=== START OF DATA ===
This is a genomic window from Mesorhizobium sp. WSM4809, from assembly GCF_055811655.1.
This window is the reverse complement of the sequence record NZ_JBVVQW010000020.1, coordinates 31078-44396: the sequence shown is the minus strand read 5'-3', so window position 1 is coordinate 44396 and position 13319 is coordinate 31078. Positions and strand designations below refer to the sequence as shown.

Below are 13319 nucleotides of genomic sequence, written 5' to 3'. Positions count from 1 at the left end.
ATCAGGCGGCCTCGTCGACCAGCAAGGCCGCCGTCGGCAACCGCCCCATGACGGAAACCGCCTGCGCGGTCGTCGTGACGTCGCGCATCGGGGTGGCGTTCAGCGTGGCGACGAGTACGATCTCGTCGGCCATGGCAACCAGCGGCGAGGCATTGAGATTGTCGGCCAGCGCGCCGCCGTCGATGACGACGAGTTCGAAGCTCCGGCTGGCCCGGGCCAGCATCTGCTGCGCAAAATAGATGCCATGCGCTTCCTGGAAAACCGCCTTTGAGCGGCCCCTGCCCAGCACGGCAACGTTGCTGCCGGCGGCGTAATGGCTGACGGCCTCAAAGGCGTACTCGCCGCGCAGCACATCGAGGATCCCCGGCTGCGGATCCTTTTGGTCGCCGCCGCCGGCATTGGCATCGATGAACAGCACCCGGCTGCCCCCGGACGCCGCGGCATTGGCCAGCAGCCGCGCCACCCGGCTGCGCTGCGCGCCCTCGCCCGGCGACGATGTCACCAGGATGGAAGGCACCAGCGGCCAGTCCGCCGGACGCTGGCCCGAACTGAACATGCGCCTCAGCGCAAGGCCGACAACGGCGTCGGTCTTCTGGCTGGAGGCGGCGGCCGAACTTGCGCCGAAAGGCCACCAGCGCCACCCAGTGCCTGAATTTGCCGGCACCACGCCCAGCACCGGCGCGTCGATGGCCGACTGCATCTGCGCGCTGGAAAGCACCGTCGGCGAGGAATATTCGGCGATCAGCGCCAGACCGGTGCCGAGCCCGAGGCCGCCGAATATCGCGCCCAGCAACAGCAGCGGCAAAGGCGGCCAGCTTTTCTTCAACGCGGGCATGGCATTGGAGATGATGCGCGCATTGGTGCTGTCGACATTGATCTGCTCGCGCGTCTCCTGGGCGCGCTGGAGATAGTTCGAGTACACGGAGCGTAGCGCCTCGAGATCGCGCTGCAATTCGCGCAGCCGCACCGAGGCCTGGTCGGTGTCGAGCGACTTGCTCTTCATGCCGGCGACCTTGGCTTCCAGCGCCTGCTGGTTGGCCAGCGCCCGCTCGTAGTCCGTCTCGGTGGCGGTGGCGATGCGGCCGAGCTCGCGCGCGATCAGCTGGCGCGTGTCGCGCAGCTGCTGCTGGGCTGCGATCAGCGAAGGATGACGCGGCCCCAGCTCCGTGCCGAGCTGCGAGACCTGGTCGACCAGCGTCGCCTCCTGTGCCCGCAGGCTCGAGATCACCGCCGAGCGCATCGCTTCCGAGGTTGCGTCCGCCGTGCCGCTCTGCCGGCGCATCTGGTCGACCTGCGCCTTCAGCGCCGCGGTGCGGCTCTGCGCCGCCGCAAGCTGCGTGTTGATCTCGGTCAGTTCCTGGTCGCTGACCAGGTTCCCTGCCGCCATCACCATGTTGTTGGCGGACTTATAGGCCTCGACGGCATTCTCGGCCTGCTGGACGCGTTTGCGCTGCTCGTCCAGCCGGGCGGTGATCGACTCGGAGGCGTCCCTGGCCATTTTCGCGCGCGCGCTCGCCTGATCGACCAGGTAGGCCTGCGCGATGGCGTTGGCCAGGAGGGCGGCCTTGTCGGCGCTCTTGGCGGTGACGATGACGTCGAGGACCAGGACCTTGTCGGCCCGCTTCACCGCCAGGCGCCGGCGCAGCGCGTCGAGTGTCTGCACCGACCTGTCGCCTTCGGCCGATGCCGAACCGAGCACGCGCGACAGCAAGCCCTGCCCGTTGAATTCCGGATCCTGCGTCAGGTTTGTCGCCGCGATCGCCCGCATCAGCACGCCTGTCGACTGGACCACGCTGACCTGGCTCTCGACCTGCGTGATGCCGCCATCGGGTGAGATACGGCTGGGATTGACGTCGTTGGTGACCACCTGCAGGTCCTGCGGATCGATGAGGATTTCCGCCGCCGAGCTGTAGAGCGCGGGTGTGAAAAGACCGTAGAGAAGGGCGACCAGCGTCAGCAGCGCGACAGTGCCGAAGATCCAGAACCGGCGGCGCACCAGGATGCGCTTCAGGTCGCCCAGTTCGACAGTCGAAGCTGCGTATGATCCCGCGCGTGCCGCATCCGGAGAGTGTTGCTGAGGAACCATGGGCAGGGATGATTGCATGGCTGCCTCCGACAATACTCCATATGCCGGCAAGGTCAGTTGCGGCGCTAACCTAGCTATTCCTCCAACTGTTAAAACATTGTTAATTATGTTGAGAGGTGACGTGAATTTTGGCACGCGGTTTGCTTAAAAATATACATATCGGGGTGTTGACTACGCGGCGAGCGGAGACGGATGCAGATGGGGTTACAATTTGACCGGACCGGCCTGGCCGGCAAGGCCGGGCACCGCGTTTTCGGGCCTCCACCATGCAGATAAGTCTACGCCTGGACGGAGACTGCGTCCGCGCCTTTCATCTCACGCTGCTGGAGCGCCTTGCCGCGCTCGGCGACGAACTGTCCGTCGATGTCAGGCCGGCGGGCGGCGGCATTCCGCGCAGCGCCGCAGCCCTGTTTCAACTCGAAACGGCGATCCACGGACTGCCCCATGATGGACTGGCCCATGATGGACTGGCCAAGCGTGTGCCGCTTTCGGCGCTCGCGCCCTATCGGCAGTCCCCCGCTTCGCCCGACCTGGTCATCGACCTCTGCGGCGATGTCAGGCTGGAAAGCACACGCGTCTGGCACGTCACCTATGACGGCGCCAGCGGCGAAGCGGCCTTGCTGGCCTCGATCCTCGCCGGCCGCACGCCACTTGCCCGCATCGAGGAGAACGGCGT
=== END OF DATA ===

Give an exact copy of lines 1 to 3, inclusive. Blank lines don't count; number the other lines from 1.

This is a genomic window from Mesorhizobium sp. WSM4809, from assembly GCF_055811655.1.
This window is the reverse complement of the sequence record NZ_JBVVQW010000020.1, coordinates 31078-44396: the sequence shown is the minus strand read 5'-3', so window position 1 is coordinate 44396 and position 13319 is coordinate 31078. Positions and strand designations below refer to the sequence as shown.

Below are 13319 nucleotides of genomic sequence, written 5' to 3'. Positions count from 1 at the left end.